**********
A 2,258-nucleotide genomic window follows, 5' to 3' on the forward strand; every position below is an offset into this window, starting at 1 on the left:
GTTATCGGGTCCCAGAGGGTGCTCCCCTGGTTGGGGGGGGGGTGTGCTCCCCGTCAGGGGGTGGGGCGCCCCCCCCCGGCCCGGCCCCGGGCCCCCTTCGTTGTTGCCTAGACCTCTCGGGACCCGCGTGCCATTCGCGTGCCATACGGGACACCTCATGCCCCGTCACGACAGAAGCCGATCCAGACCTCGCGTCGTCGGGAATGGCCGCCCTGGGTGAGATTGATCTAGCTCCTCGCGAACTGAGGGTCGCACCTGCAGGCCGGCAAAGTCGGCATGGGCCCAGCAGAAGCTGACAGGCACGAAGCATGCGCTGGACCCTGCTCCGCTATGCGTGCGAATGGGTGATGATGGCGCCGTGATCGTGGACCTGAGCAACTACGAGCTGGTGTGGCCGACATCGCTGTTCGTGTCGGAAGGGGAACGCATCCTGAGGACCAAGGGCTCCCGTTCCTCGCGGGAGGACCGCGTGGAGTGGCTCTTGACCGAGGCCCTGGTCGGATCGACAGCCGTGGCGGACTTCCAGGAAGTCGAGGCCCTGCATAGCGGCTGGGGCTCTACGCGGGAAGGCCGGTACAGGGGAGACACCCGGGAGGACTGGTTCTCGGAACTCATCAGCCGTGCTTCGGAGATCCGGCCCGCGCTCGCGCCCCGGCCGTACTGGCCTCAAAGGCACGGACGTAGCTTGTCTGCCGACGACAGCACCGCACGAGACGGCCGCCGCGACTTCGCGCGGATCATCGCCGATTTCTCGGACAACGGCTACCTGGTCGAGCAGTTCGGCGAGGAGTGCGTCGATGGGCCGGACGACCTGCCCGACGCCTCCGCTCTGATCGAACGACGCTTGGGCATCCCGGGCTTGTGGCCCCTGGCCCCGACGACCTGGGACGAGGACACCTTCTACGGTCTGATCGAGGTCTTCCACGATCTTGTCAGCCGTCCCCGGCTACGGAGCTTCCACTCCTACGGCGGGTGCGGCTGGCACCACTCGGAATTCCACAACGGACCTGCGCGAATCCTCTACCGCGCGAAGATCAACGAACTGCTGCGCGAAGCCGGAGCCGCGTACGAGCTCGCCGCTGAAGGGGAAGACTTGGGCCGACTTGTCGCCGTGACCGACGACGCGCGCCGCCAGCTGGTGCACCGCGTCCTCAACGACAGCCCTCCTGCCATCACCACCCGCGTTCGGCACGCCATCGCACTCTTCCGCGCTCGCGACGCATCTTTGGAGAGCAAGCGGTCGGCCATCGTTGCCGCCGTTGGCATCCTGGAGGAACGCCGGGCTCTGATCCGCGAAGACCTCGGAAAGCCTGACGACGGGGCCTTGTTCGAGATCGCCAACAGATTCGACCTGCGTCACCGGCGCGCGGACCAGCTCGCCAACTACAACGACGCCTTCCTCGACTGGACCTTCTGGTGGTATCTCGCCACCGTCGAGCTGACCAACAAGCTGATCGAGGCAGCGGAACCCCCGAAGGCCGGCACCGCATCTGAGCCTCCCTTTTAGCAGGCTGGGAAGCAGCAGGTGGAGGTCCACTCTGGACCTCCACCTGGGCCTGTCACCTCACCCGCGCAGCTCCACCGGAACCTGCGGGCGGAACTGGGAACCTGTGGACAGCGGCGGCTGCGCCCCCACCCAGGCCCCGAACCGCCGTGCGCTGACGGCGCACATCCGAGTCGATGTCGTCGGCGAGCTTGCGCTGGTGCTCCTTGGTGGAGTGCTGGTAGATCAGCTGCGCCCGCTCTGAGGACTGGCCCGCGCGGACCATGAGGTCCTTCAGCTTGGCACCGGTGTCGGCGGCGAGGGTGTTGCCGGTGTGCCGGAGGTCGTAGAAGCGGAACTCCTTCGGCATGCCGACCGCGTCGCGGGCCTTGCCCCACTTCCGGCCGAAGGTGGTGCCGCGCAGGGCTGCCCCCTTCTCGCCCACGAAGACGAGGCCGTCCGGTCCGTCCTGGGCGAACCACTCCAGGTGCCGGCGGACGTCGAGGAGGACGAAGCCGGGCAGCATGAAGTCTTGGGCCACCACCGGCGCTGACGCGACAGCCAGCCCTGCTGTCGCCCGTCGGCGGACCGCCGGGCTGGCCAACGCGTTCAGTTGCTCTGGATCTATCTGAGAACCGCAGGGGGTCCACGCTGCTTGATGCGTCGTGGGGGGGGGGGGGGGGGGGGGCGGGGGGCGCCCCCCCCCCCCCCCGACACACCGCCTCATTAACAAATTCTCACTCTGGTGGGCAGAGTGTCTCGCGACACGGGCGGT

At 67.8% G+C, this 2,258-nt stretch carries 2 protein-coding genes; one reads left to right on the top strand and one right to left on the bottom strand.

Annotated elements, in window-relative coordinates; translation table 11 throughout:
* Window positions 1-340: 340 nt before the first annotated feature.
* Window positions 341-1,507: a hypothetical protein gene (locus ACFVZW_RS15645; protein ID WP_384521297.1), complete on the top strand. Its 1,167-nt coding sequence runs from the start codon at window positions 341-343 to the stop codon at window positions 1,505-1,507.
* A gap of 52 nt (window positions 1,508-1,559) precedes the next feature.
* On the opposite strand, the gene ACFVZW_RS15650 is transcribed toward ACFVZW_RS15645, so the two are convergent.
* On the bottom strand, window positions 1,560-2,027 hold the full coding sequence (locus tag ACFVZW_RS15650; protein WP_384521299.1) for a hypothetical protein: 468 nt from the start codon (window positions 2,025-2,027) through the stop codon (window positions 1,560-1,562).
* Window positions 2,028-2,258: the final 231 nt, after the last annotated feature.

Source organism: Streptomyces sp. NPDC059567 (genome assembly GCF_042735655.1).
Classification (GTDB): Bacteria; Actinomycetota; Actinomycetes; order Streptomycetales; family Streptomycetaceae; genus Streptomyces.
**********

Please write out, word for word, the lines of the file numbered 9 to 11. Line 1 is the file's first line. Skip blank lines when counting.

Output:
* On the bottom strand, window positions 1,560-2,027 hold the full coding sequence (locus tag ACFVZW_RS15650; protein WP_384521299.1) for a hypothetical protein: 468 nt from the start codon (window positions 2,025-2,027) through the stop codon (window positions 1,560-1,562).
* Window positions 2,028-2,258: the final 231 nt, after the last annotated feature.

Source organism: Streptomyces sp. NPDC059567 (genome assembly GCF_042735655.1).